June 22, 2017 By: Sorcha Faal, and as reported to her Western Subscribers
A grim Ministry of Defense (MoD) urgent action bulletin circulating in the Kremlin today states that the Federation has received notice from the US Pacific Command (PACOM) that “hostilities are likely to soon occur” throughout the entire Sea of Japan region—and that the Foreign Intelligence Service (SVR) states is “directly related” to North Korea hacking the autopilot controls of a massive container ship, then crashing it into a US Navy destroyer killing, at least, 7 American sailors. [Note: Some words and/or phrases appearing in quotes in this report are English language approximations of Russian words/phrases having no exact counterpart.]
According to this bulletin, early on 17 June 2017, the US Navy destroyer DDG-62 USS Fitzgerald collided with MV ACX Crystal, a Philippine-flagged container ship, 104 kilometers (64 miles) southwest of Yokosuka and 19 kilometers (12 miles) southeast of the city of Shimoda—both cities being in Japan.
MoD analysis of sea and weather conditions existing in the collision area at the time this incident occurred, this bulletin continues, shows the waters having a Douglas Sea Scale rating of 2 for State of Sea (0.10–0.50 meter wave height [Smooth]) and a 1 rating for Swell (Very Low-short or average and low wave) and a US Department of Defense rating (PDF) of 9 for excellent visibility (over 50 kilometers/30 nautical miles) with a Beaufort scale weather rating of “B” (Blue Sky/0-2/8 clouded).
With neither sea or weather conditions having any contributing factor in this collision, this bulletin states, MoD analysts then began an Automated Identification System (AIS) analysis of both the USS Fitzgerald and ACX Crystal—with it being quickly discovered that the USS Fitzgerald was operating without their AIS, but the ACX Crystal being able to have its entire course analyzed.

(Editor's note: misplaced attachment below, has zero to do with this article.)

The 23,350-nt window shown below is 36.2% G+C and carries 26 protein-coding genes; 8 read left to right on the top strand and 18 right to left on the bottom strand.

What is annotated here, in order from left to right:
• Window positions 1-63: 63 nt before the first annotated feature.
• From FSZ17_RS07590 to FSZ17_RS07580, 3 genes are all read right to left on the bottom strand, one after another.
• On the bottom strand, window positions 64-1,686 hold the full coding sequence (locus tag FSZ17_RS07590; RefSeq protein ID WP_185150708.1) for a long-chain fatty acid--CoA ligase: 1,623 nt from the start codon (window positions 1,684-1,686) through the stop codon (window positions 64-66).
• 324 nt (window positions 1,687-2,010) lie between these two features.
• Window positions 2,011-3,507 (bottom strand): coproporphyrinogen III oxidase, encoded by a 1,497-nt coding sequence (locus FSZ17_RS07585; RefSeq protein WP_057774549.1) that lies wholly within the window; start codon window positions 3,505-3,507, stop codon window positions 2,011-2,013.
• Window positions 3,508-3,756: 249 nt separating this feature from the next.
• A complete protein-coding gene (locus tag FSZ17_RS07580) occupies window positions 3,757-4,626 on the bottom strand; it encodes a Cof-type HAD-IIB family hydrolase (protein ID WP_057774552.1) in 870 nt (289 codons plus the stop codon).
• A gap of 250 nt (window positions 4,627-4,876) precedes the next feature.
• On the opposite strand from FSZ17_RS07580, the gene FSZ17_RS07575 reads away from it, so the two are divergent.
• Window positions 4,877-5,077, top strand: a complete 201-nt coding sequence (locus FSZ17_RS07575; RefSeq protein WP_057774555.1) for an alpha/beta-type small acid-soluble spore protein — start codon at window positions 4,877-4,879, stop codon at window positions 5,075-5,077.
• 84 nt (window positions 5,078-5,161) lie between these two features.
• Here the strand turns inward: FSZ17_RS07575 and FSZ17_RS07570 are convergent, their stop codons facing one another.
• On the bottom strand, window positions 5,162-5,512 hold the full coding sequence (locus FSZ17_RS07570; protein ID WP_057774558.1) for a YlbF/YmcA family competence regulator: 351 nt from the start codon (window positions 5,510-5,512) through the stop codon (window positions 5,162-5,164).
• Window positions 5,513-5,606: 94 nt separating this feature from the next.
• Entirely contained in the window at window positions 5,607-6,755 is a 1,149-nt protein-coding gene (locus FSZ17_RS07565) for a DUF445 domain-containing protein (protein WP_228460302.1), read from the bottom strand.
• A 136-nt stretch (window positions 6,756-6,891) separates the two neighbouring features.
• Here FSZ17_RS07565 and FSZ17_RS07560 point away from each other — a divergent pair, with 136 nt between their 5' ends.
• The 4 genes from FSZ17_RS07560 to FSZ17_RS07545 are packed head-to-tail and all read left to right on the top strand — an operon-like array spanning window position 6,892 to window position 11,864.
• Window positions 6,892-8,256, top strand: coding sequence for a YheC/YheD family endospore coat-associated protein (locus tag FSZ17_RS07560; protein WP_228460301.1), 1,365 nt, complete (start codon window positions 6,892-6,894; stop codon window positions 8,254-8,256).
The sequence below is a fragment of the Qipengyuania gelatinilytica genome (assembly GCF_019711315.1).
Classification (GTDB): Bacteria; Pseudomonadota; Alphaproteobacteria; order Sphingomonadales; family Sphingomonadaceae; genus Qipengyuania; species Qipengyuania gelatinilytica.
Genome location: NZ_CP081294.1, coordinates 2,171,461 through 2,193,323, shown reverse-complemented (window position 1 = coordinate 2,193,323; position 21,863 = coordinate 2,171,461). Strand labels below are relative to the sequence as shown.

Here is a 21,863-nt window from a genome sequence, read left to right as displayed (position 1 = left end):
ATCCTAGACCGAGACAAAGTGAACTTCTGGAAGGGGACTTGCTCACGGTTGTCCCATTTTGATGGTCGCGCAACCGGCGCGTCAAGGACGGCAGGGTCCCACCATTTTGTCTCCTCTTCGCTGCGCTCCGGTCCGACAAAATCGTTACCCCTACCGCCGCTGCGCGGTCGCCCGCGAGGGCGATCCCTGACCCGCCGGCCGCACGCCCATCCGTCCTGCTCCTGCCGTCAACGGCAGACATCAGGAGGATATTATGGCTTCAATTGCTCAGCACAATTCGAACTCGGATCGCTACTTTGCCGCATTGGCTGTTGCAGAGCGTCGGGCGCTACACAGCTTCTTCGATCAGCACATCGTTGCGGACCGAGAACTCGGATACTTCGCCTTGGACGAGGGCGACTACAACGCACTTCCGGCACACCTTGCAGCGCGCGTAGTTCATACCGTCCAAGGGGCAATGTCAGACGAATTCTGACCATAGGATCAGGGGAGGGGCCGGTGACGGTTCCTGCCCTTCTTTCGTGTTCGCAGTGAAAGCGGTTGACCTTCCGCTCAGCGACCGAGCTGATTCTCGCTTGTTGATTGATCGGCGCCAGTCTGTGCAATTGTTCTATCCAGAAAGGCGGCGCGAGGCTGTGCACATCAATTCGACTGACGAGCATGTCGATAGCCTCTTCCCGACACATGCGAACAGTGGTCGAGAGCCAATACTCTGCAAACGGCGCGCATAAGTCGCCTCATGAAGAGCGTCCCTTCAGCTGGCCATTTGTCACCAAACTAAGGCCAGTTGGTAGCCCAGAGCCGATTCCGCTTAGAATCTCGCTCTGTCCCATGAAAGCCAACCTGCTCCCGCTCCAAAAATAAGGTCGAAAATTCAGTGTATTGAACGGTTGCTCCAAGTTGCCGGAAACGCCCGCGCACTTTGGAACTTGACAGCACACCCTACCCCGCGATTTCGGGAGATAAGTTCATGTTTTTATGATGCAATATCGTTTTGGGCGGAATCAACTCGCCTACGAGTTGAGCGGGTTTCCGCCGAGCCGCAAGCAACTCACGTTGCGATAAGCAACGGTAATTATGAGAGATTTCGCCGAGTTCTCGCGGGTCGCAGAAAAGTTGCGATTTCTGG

AIS, this bulletin explains, is a tracking system that has become the “Internet of Ships” and is a tool for nearly anyone to identify and track ships traveling around the world through websites and mobile applications—with many AIS receivers connected directly to the Internet via serial port servers that are carried aboard ships, buoys, and other navigation markers.
The MoD’s analysis of the ACX Crystal’s AIS tracking data, this bulletin notes, showed that the cause of this collision was due to it radically altering its course by making a “U turn” on the open sea and then heading directly towards the USS Fitzgerald and ramming it.
AIS tracking log of ACX Crystal on 17 June 2017
Audio recordings from the bridge of the USS Fitzgerald, this bulletin continues, reveal that its US Navy sailors feverishly tried to avoid the ACX Crystal, but to no avail as this 10-story tall container ship had greatly accelerated its speed—with no one on the USS Fitzgerald being able to fully comprehend that they were under attack.
USS Fitzgerald bridge audio begins around 9:30…collision with ACX Crystal at 12:40……
Critical to note about the ACX Crystal’s radical departure from its course, this bulletin notes, is that two days before its ramming the USS Fitzgerald, on 15 June, the same type of “incident” occurred when a Federation registered yacht named the Katalexa, that was sailing from Taiwan to the Russian city of Vladivostok, was hijacked by North Korea with its frantic crew desperately radioing that they had lost “all control” over their vessel…